You have been living in Rio de Janeiro for eight years now. How do you feel living in Brazil?

    I love Brazil. That’s why I have been living here for so long. Of course, I was here because of the discriminatory law in the United States that prevents my partner from emigrating there even though I could emigrate here.

    But there is really a robust CIA presence in Rio de Janeiro; the station chief of Brazil and Rio is notoriously aggressive in his methods. So I assume that I have been spied on and monitored. We had an incident, when my partner’s laptop disappeared from the house. But I feel as safe here as I would anywhere else. I don’t feel particularly unsafe here. You are only so safe when you are carrying in your bag 10,000 top-secret documents of the most secretive agency of the most powerful government in the world. You don’t have complete safety, but I don’t feel unsafe either.

    Keywords: Glenn Greenwald interview, NSA spying on India, NSA surveillance programme, Edward Snowden, electronic snooping
     
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  16. sorcerer

    sorcerer Senior Member Senior Member

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    India's surveillance schemes
    India’s surveillance programs mostly started following the 2008 Mumbai terror attacks. That was when the Ministry of Home Affairs first proposed the creation of a National Intelligence Grid (NATGRID), which will give 11 intelligence and investigative agencies real-time access to 21 citizen data sources to track terror activities. These citizen data sources will be provided by various ministries and departments, otherwise called “provider agencies”, and will include bank account details, telephone records, passport data and vehicle registration details, among other types of data.


    The Ministry of Home Affairs has sought over Rs. 3,400 crore (around USD 540 million!) for the implementation of NATGRID, which aims to create comprehensive patterns of intelligence by collecting sensitive information from databases of departments like the police, banks, tax and telecoms to supposedly track any terror suspect and incident.

    But NATGRID is far from India's only data sharing scheme. In 2009 the Cabinet Committee on Economic Affairs approved the creation and implementation of the Crime and Criminal Tracking Network & Systems (CCTNS), which would facilitate the sharing of databases among 14,000 police stations across all 35 states and Union Territories of India, excluding 6,000 police offices which are high in the police hierarchy. Rs. 2,000 crore (around USD 320 million) have been allocated for the CCTNS, which is being implemented by the National Crime Records Bureau under the national e-governance scheme. The CCTNS not only increases transparency by automating the function of police stations, but also provides the civil police with tools, technology and information to facilitate the investigation of crime and detection of criminals.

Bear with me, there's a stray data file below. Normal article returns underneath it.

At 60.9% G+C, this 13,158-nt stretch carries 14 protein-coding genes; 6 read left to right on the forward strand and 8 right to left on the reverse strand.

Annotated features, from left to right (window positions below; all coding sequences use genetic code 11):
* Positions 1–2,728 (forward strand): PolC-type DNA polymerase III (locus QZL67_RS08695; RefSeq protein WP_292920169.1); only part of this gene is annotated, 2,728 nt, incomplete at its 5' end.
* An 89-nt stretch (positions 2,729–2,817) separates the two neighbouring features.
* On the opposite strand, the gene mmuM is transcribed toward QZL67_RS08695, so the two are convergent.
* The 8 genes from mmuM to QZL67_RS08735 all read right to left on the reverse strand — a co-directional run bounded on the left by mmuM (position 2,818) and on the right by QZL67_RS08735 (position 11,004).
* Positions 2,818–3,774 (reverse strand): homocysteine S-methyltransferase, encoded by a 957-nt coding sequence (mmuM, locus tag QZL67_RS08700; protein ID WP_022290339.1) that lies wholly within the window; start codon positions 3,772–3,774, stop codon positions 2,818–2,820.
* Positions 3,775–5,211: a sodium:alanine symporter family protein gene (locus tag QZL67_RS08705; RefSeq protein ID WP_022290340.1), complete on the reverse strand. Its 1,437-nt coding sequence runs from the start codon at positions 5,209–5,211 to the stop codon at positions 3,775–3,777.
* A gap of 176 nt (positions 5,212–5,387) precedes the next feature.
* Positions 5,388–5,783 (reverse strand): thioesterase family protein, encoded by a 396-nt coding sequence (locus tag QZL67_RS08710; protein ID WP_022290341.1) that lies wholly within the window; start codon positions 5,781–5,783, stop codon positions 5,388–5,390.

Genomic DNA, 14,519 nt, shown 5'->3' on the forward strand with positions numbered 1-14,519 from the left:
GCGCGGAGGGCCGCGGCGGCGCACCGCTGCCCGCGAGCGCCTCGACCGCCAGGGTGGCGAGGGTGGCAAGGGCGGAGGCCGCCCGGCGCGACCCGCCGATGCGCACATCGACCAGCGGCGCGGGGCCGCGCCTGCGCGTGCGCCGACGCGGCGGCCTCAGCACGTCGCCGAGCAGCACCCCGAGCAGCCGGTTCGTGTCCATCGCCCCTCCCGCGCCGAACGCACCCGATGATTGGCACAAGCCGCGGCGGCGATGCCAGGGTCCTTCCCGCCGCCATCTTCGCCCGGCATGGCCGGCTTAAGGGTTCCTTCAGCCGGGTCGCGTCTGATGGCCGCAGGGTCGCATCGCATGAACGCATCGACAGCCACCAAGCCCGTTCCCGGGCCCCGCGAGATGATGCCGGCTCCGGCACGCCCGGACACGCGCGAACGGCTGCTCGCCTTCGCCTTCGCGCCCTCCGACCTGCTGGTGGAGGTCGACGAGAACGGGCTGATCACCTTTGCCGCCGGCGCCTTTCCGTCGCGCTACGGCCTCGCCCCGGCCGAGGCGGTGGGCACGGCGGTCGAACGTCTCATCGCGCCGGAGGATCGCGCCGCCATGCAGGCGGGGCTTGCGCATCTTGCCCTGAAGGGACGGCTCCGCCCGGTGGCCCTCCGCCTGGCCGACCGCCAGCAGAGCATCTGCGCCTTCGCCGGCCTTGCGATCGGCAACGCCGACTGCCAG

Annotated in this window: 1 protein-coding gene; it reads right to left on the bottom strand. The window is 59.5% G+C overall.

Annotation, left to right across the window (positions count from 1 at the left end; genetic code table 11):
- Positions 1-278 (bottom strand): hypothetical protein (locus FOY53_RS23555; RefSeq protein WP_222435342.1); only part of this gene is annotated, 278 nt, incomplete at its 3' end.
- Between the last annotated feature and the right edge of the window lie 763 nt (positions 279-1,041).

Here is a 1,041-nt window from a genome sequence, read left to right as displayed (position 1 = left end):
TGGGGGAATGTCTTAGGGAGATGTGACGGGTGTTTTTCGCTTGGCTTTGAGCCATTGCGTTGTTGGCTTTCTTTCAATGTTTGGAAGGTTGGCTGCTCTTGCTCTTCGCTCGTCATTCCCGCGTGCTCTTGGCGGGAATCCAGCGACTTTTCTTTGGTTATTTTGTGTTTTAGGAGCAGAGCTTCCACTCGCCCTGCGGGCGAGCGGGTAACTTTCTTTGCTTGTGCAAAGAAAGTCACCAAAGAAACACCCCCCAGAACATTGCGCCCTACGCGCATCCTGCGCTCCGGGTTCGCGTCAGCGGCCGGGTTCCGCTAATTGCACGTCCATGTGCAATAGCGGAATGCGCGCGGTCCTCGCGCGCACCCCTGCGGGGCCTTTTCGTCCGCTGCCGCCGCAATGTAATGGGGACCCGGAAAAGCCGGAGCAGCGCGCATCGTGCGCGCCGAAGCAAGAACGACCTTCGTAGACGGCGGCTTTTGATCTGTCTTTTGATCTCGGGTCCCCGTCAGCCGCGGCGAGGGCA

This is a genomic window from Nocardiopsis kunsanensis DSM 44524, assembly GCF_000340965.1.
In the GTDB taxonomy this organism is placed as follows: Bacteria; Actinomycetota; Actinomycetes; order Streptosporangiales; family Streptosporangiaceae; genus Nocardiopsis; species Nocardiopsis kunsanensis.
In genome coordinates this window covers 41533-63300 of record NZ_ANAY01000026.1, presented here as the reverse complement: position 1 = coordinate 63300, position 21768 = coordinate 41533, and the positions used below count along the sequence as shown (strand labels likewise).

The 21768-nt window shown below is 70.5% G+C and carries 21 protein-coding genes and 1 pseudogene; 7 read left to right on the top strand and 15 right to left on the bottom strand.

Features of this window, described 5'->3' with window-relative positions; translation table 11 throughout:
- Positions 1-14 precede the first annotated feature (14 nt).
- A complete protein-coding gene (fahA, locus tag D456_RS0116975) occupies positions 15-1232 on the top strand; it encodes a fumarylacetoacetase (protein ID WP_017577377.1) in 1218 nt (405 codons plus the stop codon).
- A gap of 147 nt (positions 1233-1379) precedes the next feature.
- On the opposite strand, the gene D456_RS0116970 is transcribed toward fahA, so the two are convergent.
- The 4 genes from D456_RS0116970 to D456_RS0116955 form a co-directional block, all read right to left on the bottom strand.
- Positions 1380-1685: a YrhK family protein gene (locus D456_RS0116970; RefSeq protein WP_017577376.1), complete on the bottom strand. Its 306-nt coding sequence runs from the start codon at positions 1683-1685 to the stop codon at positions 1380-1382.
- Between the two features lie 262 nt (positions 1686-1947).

But apparently, sharing data and linking databases is not enough to track criminals and terrorists. As such, in the aftermath of the 2008 Mumbai terror attacks, the Indian government also implemented various interception systems. In September 2013 it was reported that the Indian government has been operating Lawful Intercept & Monitoring (LIM) systems, widely in secret. In particular, mobile operators in India have deployed their own LIM systems allowing for the so-called “lawful interception” of calls by the government. And possibly to enable this, mobile operators are required to provide subscriber verification to the Telecom Enforcement, Resource and Monitoring (TERM) cells of the Department of Telecommunications.

    In the case of Internet traffic, the LIM systems are deployed at the international gateways of large Internet Service Providers (ISPs) and expand to a broad search across all Internet traffic using “keywords” and “key-phrases”. In other words, security agencies using LIM systems are capable of launching a search for suspicious words, resulting in the indiscriminate monitoring of all Internet traffic, possibly without court oversight and without the knowledge of ISPs.

    India has also automated and centralized the interception of communications through the Central Monitoring System (CMS). This project was initially envisioned in 2009, following the 2008 Mumbai terror attacks and was approved in 2011. The CMS intercepts all telecommunications in India and centrally stores the data in national and regional databases. The CMS will be connected with the Telephone Call Interception System (TCIS) which will help monitor voice calls, SMS and MMS, fax communications on landlines, CDMA, video calls, GSM and 3G networks. Agencies which will have access to the CMS include the Intelligence Bureau (IB), the Central Bureau of Investigation (CBI), the Directorate of Revenue Intelligence (DRI), the Research and Analysis Wing (RAW) and the National Investigation Agency (NIA).